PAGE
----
Facing the Escalation of the Iran-Israel Conflict: Challenges and Solutions for Indonesia’s Energy Stability

Direktur Eksekutif Institute for Essential Services Reform (IESR), Fabby Tumiwa

Jakarta, April 24, 2024 – The escalation of the conflict between Iran and Israel has created tensions that could destabilize the global economy, including in Indonesia. The significant issues of concern are likely supply disruptions and an increase in oil prices, particularly since the Strait of Hormuz in Iran is a crucial trade route for global oil exports. These concerns were shared by Fabby Tumiwa, the Executive Director of the Institute for Essential Services Reform (IESR), during the KBR Public Space Talk Show on Wednesday, April 24, 2024, titled “World Oil Prices Rise: What’s Up Electric Vehicles?

“For this reason, we need to be aware of the dynamics of fossil energy prices by reducing the risk of crude oil imports and finding ways to diversify energy imports. Furthermore, the depreciation of the rupiah exchange rate vis-a-vis the US dollar is a significant factor that may impact the cost of producing fuel oil (BBM) in Indonesia,” Fabby said.

Reflecting on this, Fabby emphasized that the Indonesian government should be more aggressive in encouraging renewable energy development to substitute fuel. For example, diesel power plants in Disadvantaged, Frontier, and Outermost (3T) areas can be replaced with renewable energy plants. Indonesia can also increase the use of biofuels (BBN) by paying attention to environmental sustainability in its production.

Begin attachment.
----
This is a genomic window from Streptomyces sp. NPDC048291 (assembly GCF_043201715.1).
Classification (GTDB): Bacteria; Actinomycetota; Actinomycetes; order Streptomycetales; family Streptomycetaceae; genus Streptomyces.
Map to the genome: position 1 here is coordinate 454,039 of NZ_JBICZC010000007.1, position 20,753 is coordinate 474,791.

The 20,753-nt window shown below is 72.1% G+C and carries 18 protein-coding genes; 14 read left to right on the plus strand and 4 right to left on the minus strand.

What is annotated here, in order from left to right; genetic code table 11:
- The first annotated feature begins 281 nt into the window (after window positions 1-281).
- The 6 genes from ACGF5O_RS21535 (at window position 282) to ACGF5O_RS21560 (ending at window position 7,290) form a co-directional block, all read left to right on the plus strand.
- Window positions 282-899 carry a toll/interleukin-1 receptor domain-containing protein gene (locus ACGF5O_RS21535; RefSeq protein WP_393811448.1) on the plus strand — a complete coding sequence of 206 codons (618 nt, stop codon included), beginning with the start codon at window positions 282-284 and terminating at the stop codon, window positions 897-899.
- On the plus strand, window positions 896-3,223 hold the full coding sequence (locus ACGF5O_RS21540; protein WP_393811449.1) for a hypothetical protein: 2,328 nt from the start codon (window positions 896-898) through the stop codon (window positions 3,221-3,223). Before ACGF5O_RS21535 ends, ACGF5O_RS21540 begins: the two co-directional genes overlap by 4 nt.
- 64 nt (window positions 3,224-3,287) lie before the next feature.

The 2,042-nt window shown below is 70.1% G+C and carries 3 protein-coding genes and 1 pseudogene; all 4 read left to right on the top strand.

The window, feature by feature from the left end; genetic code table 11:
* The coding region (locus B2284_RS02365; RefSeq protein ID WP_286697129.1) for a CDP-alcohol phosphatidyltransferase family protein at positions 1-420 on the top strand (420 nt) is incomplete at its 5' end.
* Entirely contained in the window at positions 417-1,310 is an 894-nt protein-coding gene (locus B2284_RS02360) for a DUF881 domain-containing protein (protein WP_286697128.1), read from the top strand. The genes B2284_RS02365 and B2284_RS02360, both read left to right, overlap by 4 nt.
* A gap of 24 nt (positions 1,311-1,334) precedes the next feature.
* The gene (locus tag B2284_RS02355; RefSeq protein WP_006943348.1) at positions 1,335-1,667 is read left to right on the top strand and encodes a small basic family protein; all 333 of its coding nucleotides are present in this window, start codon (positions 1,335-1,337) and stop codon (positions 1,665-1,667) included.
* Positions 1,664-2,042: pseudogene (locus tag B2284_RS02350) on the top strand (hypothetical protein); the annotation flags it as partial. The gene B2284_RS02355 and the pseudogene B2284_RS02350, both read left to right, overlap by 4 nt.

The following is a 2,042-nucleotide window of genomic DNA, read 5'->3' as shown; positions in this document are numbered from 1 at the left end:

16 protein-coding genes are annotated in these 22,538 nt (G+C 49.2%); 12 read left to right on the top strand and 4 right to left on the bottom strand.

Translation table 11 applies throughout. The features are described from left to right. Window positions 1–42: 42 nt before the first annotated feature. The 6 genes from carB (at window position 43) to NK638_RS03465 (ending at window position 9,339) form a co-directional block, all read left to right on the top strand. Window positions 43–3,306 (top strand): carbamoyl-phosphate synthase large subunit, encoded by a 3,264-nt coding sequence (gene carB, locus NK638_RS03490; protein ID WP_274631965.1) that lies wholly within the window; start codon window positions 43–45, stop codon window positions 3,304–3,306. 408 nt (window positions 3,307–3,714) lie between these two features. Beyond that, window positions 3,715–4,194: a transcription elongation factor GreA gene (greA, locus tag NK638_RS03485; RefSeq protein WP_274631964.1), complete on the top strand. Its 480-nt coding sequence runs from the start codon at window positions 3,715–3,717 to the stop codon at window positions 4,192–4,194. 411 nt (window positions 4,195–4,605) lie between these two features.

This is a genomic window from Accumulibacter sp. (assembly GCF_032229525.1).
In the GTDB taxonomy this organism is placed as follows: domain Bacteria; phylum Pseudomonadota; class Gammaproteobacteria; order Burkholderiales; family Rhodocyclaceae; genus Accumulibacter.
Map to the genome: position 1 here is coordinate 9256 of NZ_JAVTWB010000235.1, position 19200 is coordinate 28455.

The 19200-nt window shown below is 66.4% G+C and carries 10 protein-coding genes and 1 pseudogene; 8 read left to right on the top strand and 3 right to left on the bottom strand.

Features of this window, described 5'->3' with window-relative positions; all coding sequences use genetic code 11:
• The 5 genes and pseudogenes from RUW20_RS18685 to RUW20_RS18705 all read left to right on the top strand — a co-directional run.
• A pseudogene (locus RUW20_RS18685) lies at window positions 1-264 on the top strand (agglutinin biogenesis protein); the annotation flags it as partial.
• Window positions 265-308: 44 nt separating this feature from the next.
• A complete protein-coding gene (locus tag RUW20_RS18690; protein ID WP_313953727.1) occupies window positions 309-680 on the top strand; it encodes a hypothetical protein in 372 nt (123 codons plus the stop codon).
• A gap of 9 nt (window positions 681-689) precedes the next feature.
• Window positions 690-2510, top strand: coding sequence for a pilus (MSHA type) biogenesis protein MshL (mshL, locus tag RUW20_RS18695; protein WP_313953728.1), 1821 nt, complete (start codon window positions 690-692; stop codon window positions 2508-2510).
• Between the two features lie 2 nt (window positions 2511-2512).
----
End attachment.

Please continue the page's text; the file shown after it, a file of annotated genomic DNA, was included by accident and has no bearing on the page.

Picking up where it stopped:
“Indonesia has abundant sources of biofuels, including palm oil, jatropha, sampling, kemiri sunan, and microalgae. The country is currently working on developing bioethanol as a fuel mixture with gasoline. If Indonesia succeeds in this endeavor, it will help to decrease the need for fuel imports,” Fabby said. 

However, Fabby said several challenges are faced in developing renewable energy. First, the interest factor from certain circles. Second, various inconsistencies in policies and regulations make businesses hesitate to invest in renewable energy. For example, renewable energy is constrained in the electricity sector because only PLN can buy electricity from Independent Power Producer (IPP), and the IPP cannot sell it to consumers. Third, the business aspect of renewable energy by considering risk. 

“Overcoming the challenges of transitioning to renewable energy requires a strong political will from governments and other involved parties to prioritize and develop renewable energy more aggressively. This transition is crucial to achieving the net-zero emission (NZE) target set in the Paris Agreement by 2060, or even earlier,” Fabby said.